Mexican authorities have caught the alleged leader of a Guatemalan drug trafficking ring accused of massacring eight policemen in an apparent revenge killing, capping off an operation that has been a PR coup for the government but may have little lasting impact.
Mexico's Attorney General's Office (PGR) captured Eduardo Francisco Villatoro Cano, alias "Guayo Cano " in Tuxtla Gutierrez, approximately 100 miles from the Guatemalan border, reported Siglo 21. Villatoro is thought to be the head of a drug trafficking organization based in the city of Huehuetenango, in western Guatemala, and to be responsible for an assault in June on a police substation in nearby Salcaja that left eight police officers dead and the station chief missing.
The chief's dismembered body later turned up in a river, and accusations have emerged of his involvement in the theft of money and drugs from the group responsible. A month after the event, nine suspects were arrested for the crime, including at least one police officer, but Villatoro remained at large.
Guatemalan authorities had been piling the pressure on Villatoro by arresting his brother, placing his wife and sister under house arrest and offering a reward of $12,000 for information leading to his capture. According to Prensa Libre, at the time of his arrest, Villatoro was accompanied by Edgar Waldiny Herrera Villatoro, alias "Gualas," also wanted for the massacre, and bodyguards from Mexico's Gulf Cartel.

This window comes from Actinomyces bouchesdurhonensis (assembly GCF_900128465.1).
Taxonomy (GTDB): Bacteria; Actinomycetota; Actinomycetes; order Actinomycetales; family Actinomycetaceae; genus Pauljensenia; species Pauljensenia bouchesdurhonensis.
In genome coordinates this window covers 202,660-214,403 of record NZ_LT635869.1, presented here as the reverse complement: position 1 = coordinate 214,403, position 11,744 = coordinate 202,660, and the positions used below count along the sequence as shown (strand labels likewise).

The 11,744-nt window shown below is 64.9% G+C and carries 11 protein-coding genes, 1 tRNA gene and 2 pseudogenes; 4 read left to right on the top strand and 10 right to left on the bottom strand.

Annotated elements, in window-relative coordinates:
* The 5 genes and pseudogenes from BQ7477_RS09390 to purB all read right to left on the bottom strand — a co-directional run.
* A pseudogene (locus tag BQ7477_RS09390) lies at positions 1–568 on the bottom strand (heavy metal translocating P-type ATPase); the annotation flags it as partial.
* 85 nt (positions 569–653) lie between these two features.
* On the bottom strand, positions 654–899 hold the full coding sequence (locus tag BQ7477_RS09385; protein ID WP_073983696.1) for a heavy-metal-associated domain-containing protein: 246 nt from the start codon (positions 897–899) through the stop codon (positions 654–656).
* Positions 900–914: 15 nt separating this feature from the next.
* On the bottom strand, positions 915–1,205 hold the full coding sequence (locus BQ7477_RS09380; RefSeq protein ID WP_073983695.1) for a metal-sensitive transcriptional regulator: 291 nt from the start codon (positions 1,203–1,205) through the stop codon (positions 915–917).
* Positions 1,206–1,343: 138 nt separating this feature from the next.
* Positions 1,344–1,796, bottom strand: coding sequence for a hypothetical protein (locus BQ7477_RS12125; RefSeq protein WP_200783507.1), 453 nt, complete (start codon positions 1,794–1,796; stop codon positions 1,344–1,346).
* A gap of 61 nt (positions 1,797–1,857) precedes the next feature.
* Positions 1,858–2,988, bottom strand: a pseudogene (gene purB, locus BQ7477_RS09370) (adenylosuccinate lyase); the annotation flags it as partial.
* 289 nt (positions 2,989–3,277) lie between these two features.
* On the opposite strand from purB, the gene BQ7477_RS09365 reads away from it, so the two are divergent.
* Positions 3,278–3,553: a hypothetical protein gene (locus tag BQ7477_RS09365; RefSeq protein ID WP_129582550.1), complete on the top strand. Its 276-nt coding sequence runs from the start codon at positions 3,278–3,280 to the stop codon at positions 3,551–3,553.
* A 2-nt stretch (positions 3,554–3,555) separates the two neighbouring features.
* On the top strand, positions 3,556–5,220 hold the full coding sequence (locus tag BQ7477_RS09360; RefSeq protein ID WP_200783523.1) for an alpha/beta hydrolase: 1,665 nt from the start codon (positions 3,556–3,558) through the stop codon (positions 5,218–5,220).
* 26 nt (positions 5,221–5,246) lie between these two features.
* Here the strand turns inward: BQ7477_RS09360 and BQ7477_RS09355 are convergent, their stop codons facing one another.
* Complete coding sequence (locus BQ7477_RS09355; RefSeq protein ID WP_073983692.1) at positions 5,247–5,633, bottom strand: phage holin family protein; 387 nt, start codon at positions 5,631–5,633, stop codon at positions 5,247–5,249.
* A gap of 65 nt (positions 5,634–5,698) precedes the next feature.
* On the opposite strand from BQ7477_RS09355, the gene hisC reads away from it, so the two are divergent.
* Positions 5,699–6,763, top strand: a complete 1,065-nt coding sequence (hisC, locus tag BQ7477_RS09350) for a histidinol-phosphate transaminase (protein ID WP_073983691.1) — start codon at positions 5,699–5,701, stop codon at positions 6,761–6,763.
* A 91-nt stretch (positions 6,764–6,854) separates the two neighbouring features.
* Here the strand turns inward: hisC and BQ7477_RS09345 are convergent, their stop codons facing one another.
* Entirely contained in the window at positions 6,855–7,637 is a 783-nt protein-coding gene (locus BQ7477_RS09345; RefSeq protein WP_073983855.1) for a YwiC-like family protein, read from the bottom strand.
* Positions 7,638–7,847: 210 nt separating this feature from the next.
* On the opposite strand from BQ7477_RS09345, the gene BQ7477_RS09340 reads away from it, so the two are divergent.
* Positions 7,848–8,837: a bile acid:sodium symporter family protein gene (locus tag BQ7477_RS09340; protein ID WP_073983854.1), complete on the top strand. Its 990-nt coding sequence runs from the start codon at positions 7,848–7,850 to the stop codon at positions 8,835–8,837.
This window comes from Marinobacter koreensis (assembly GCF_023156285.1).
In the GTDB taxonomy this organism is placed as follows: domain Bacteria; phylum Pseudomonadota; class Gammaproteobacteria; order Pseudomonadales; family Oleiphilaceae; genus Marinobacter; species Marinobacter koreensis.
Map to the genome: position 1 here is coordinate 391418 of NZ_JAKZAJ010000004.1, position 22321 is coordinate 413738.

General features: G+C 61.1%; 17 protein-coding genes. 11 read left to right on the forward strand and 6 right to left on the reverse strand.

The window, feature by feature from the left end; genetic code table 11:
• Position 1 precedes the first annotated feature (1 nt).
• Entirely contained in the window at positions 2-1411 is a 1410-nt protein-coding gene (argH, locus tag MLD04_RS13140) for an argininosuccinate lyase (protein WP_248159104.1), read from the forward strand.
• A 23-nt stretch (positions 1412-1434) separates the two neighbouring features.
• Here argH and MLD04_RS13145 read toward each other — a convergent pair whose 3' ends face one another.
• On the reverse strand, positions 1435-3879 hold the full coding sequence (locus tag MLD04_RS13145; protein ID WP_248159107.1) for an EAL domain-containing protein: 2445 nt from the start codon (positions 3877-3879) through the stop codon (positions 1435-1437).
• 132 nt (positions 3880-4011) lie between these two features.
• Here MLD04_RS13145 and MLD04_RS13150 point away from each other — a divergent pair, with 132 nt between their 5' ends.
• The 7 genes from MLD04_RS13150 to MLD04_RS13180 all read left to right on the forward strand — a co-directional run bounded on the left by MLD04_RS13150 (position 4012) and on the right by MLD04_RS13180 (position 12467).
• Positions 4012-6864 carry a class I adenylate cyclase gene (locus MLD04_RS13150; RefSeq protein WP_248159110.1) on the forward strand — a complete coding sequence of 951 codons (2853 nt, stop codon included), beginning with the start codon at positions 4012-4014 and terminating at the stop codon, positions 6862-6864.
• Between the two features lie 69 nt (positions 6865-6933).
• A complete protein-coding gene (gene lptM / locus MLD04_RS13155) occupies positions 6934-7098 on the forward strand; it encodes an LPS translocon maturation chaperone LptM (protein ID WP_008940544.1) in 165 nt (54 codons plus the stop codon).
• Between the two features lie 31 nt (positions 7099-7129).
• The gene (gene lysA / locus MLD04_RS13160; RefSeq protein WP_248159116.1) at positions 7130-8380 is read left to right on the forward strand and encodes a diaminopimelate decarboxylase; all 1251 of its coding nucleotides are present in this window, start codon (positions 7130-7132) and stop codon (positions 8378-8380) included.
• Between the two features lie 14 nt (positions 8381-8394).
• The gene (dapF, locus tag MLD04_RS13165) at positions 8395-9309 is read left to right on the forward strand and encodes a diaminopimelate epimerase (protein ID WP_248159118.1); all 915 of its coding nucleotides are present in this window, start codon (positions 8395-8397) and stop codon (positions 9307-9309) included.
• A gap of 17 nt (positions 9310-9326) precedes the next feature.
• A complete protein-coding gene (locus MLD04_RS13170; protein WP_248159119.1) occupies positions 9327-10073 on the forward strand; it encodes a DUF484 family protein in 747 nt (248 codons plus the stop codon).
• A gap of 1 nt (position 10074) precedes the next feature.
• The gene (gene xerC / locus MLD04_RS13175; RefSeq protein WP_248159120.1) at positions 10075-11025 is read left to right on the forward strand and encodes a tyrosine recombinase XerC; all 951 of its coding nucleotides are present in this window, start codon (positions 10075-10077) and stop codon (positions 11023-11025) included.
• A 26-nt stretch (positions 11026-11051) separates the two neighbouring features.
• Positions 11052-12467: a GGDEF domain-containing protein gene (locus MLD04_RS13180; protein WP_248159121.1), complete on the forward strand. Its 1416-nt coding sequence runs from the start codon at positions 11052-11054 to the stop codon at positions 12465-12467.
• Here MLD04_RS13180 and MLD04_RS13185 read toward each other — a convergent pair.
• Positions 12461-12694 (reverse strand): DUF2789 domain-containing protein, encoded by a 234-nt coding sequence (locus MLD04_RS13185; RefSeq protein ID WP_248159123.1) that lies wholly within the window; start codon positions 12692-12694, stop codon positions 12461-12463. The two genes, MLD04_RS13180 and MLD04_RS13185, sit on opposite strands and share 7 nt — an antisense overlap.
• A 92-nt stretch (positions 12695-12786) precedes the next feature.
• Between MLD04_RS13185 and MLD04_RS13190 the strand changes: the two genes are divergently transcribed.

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InSight Crime Analysis
The capture of Villatoro has been hailed by Guatemalan President Otto Perez Molina, who declared Villatoro's gang dismantled. The operation against the group has been one of the biggest carried out against organized crime under Perez, and was likely spurred by the need to demonstrate the state's ability to react when it is overtly challenged.
The high-profile massacre of police in their substation was seen as just such a challenge. However some sources have suggested that while authorities have been successful in taking down the group's network of hitmen, its transportation and money laundering structures have remained intact. If that is the case, the effect of Villatoro's capture remains unclear.
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Even if the group has been taken out, it barely scratches the surface of the country's extensive organized crime presence. As in the case of Villatoro, who was identified in the Guatemalan press as working with the Gulf Cartel -- although this was likely a reference to the Gulf breakaway group the Zetas -- these criminal networks are tightly intertwined with powerful Mexican cartels, particularly the Sinaloa Cartel and the Zetas, which can always find local partners to fill any void.